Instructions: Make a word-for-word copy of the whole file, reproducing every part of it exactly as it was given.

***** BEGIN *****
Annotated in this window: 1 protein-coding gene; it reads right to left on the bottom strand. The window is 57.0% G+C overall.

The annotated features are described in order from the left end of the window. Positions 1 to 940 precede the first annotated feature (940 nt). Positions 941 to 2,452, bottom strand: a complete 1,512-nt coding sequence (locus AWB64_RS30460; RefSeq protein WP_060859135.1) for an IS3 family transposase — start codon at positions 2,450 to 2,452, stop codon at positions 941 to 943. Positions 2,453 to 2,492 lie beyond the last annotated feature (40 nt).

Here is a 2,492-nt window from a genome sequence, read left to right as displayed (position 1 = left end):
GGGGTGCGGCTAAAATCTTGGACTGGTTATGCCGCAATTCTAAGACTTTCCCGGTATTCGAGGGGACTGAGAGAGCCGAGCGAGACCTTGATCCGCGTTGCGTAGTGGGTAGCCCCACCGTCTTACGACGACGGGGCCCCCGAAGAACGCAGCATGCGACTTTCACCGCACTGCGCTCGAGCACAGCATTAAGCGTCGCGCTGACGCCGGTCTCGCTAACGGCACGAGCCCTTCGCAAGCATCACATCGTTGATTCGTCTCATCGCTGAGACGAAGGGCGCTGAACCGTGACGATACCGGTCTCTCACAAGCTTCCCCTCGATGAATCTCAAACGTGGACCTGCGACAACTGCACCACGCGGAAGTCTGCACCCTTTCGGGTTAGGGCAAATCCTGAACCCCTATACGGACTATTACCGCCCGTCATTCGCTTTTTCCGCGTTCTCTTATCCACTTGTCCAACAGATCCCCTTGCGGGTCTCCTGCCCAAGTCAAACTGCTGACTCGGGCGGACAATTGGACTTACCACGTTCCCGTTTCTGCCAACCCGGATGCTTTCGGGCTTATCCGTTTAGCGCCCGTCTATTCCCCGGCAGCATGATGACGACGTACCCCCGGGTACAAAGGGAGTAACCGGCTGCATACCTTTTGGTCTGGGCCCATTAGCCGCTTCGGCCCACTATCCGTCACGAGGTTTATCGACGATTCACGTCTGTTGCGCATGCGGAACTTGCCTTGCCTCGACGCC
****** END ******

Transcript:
Annotated in this window: 1 protein-coding gene; it reads right to left on the bottom strand. The window is 57.0% G+C overall.

The annotated features are described in order from the left end of the window. Positions 1 to 940 precede the first annotated feature (940 nt). Positions 941 to 2,452, bottom strand: a complete 1,512-nt coding sequence (locus AWB64_RS30460; RefSeq protein WP_060859135.1) for an IS3 family transposase — start codon at positions 2,450 to 2,452, stop codon at positions 941 to 943. Positions 2,453 to 2,492 lie beyond the last annotated feature (40 nt).

Here is a 2,492-nt window from a genome sequence, read left to right as displayed (position 1 = left end):
GGGGTGCGGCTAAAATCTTGGACTGGTTATGCCGCAATTCTAAGACTTTCCCGGTATTCGAGGGGACTGAGAGAGCCGAGCGAGACCTTGATCCGCGTTGCGTAGTGGGTAGCCCCACCGTCTTACGACGACGGGGCCCCCGAAGAACGCAGCATGCGACTTTCACCGCACTGCGCTCGAGCACAGCATTAAGCGTCGCGCTGACGCCGGTCTCGCTAACGGCACGAGCCCTTCGCAAGCATCACATCGTTGATTCGTCTCATCGCTGAGACGAAGGGCGCTGAACCGTGACGATACCGGTCTCTCACAAGCTTCCCCTCGATGAATCTCAAACGTGGACCTGCGACAACTGCACCACGCGGAAGTCTGCACCCTTTCGGGTTAGGGCAAATCCTGAACCCCTATACGGACTATTACCGCCCGTCATTCGCTTTTTCCGCGTTCTCTTATCCACTTGTCCAACAGATCCCCTTGCGGGTCTCCTGCCCAAGTCAAACTGCTGACTCGGGCGGACAATTGGACTTACCACGTTCCCGTTTCTGCCAACCCGGATGCTTTCGGGCTTATCCGTTTAGCGCCCGTCTATTCCCCGGCAGCATGATGACGACGTACCCCCGGGTACAAAGGGAGTAACCGGCTGCATACCTTTTGGTCTGGGCCCATTAGCCGCTTCGGCCCACTATCCGTCACGAGGTTTATCGACGATTCACGTCTGTTGCGCATGCGGAACTTGCCTTGCCTCGACGCC